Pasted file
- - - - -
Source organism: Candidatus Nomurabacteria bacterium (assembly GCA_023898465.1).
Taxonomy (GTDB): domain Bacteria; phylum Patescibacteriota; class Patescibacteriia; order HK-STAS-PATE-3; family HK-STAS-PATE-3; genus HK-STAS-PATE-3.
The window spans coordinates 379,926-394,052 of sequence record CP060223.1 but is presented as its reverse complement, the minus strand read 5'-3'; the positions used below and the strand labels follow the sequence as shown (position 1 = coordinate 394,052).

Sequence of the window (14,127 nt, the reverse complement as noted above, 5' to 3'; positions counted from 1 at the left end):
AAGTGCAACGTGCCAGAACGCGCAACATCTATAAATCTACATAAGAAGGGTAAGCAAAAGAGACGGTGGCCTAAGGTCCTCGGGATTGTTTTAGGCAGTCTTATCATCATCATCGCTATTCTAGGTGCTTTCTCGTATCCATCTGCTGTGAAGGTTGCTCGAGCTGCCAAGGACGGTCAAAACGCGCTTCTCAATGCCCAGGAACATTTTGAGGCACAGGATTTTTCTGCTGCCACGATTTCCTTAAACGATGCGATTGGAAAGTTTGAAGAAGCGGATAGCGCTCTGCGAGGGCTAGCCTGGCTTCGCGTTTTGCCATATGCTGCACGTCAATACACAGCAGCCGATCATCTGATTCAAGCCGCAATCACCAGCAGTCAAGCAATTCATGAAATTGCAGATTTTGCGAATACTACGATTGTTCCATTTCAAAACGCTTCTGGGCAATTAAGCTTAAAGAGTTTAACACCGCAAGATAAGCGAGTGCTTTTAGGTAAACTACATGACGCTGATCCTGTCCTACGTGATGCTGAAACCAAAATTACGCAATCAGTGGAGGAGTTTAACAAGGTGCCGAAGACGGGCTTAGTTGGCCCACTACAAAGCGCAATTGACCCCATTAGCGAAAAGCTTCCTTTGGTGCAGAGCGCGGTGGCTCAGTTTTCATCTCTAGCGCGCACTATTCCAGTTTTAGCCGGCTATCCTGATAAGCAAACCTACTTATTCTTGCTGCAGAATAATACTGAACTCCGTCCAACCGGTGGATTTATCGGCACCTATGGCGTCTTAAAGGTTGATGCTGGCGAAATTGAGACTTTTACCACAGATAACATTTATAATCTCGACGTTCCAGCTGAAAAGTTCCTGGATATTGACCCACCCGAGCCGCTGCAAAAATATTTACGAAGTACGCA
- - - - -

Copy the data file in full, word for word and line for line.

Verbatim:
Source organism: Candidatus Nomurabacteria bacterium (assembly GCA_023898465.1).
Taxonomy (GTDB): domain Bacteria; phylum Patescibacteriota; class Patescibacteriia; order HK-STAS-PATE-3; family HK-STAS-PATE-3; genus HK-STAS-PATE-3.
The window spans coordinates 379,926-394,052 of sequence record CP060223.1 but is presented as its reverse complement, the minus strand read 5'-3'; the positions used below and the strand labels follow the sequence as shown (position 1 = coordinate 394,052).

Sequence of the window (14,127 nt, the reverse complement as noted above, 5' to 3'; positions counted from 1 at the left end):
AAGTGCAACGTGCCAGAACGCGCAACATCTATAAATCTACATAAGAAGGGTAAGCAAAAGAGACGGTGGCCTAAGGTCCTCGGGATTGTTTTAGGCAGTCTTATCATCATCATCGCTATTCTAGGTGCTTTCTCGTATCCATCTGCTGTGAAGGTTGCTCGAGCTGCCAAGGACGGTCAAAACGCGCTTCTCAATGCCCAGGAACATTTTGAGGCACAGGATTTTTCTGCTGCCACGATTTCCTTAAACGATGCGATTGGAAAGTTTGAAGAAGCGGATAGCGCTCTGCGAGGGCTAGCCTGGCTTCGCGTTTTGCCATATGCTGCACGTCAATACACAGCAGCCGATCATCTGATTCAAGCCGCAATCACCAGCAGTCAAGCAATTCATGAAATTGCAGATTTTGCGAATACTACGATTGTTCCATTTCAAAACGCTTCTGGGCAATTAAGCTTAAAGAGTTTAACACCGCAAGATAAGCGAGTGCTTTTAGGTAAACTACATGACGCTGATCCTGTCCTACGTGATGCTGAAACCAAAATTACGCAATCAGTGGAGGAGTTTAACAAGGTGCCGAAGACGGGCTTAGTTGGCCCACTACAAAGCGCAATTGACCCCATTAGCGAAAAGCTTCCTTTGGTGCAGAGCGCGGTGGCTCAGTTTTCATCTCTAGCGCGCACTATTCCAGTTTTAGCCGGCTATCCTGATAAGCAAACCTACTTATTCTTGCTGCAGAATAATACTGAACTCCGTCCAACCGGTGGATTTATCGGCACCTATGGCGTCTTAAAGGTTGATGCTGGCGAAATTGAGACTTTTACCACAGATAACATTTATAATCTCGACGTTCCAGCTGAAAAGTTCCTGGATATTGACCCACCCGAGCCGCTGCAAAAATATTTACGAAGTACGCA